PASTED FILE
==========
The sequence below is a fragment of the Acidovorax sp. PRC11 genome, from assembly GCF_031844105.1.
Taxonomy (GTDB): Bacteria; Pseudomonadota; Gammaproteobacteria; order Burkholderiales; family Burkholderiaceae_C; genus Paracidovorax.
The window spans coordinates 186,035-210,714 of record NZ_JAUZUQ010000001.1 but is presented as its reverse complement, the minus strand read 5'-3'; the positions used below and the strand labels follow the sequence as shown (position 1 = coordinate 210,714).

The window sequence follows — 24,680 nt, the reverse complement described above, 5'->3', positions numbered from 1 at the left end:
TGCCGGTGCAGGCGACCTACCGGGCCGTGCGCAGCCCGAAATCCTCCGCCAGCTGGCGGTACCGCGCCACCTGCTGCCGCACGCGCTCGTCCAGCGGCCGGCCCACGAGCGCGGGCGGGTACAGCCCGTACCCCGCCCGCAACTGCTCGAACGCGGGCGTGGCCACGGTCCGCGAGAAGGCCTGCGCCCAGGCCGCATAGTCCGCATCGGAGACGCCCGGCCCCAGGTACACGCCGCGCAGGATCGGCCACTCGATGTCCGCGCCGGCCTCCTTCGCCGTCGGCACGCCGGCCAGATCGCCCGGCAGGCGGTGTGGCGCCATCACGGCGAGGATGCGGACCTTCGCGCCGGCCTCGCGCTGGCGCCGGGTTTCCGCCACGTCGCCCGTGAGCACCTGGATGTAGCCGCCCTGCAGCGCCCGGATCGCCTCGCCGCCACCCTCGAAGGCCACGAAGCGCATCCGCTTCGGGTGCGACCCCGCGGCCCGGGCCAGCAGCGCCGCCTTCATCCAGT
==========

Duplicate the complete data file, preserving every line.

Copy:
The sequence below is a fragment of the Acidovorax sp. PRC11 genome, from assembly GCF_031844105.1.
Taxonomy (GTDB): Bacteria; Pseudomonadota; Gammaproteobacteria; order Burkholderiales; family Burkholderiaceae_C; genus Paracidovorax.
The window spans coordinates 186,035-210,714 of record NZ_JAUZUQ010000001.1 but is presented as its reverse complement, the minus strand read 5'-3'; the positions used below and the strand labels follow the sequence as shown (position 1 = coordinate 210,714).

The window sequence follows — 24,680 nt, the reverse complement described above, 5'->3', positions numbered from 1 at the left end:
TGCCGGTGCAGGCGACCTACCGGGCCGTGCGCAGCCCGAAATCCTCCGCCAGCTGGCGGTACCGCGCCACCTGCTGCCGCACGCGCTCGTCCAGCGGCCGGCCCACGAGCGCGGGCGGGTACAGCCCGTACCCCGCCCGCAACTGCTCGAACGCGGGCGTGGCCACGGTCCGCGAGAAGGCCTGCGCCCAGGCCGCATAGTCCGCATCGGAGACGCCCGGCCCCAGGTACACGCCGCGCAGGATCGGCCACTCGATGTCCGCGCCGGCCTCCTTCGCCGTCGGCACGCCGGCCAGATCGCCCGGCAGGCGGTGTGGCGCCATCACGGCGAGGATGCGGACCTTCGCGCCGGCCTCGCGCTGGCGCCGGGTTTCCGCCACGTCGCCCGTGAGCACCTGGATGTAGCCGCCCTGCAGCGCCCGGATCGCCTCGCCGCCACCCTCGAAGGCCACGAAGCGCATCCGCTTCGGGTGCGACCCCGCGGCCCGGGCCAGCAGCGCCGCCTTCATCCAGT